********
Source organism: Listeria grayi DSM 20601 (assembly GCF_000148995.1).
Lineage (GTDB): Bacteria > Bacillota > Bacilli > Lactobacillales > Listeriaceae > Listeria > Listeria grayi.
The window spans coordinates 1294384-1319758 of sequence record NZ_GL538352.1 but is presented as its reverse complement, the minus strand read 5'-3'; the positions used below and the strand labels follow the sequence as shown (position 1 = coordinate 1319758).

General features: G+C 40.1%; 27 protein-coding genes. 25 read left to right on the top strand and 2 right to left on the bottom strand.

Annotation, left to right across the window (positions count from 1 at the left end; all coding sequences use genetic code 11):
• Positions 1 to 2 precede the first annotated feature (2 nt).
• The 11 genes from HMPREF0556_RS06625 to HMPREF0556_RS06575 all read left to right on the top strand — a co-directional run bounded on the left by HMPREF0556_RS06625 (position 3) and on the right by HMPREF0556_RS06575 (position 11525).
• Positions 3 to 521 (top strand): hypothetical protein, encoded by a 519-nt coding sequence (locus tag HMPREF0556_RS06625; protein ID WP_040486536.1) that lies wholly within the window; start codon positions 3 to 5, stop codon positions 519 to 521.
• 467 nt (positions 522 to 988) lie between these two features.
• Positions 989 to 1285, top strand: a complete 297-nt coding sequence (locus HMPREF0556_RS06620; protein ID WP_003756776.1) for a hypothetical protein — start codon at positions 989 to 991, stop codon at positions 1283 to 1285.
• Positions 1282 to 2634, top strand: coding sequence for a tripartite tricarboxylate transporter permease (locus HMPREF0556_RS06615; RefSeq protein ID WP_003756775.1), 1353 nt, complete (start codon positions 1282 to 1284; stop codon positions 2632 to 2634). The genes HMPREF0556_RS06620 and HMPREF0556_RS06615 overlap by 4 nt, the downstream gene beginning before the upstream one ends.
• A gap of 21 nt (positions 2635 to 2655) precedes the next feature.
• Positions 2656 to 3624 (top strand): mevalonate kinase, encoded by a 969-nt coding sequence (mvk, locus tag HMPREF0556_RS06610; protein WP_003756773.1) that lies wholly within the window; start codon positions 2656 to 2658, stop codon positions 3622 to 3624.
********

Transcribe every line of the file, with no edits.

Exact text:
Source organism: Listeria grayi DSM 20601 (assembly GCF_000148995.1).
Lineage (GTDB): Bacteria > Bacillota > Bacilli > Lactobacillales > Listeriaceae > Listeria > Listeria grayi.
The window spans coordinates 1294384-1319758 of sequence record NZ_GL538352.1 but is presented as its reverse complement, the minus strand read 5'-3'; the positions used below and the strand labels follow the sequence as shown (position 1 = coordinate 1319758).

General features: G+C 40.1%; 27 protein-coding genes. 25 read left to right on the top strand and 2 right to left on the bottom strand.

Annotation, left to right across the window (positions count from 1 at the left end; all coding sequences use genetic code 11):
• Positions 1 to 2 precede the first annotated feature (2 nt).
• The 11 genes from HMPREF0556_RS06625 to HMPREF0556_RS06575 all read left to right on the top strand — a co-directional run bounded on the left by HMPREF0556_RS06625 (position 3) and on the right by HMPREF0556_RS06575 (position 11525).
• Positions 3 to 521 (top strand): hypothetical protein, encoded by a 519-nt coding sequence (locus tag HMPREF0556_RS06625; protein ID WP_040486536.1) that lies wholly within the window; start codon positions 3 to 5, stop codon positions 519 to 521.
• 467 nt (positions 522 to 988) lie between these two features.
• Positions 989 to 1285, top strand: a complete 297-nt coding sequence (locus HMPREF0556_RS06620; protein ID WP_003756776.1) for a hypothetical protein — start codon at positions 989 to 991, stop codon at positions 1283 to 1285.
• Positions 1282 to 2634, top strand: coding sequence for a tripartite tricarboxylate transporter permease (locus HMPREF0556_RS06615; RefSeq protein ID WP_003756775.1), 1353 nt, complete (start codon positions 1282 to 1284; stop codon positions 2632 to 2634). The genes HMPREF0556_RS06620 and HMPREF0556_RS06615 overlap by 4 nt, the downstream gene beginning before the upstream one ends.
• A gap of 21 nt (positions 2635 to 2655) precedes the next feature.
• Positions 2656 to 3624 (top strand): mevalonate kinase, encoded by a 969-nt coding sequence (mvk, locus tag HMPREF0556_RS06610; protein WP_003756773.1) that lies wholly within the window; start codon positions 2656 to 2658, stop codon positions 3622 to 3624.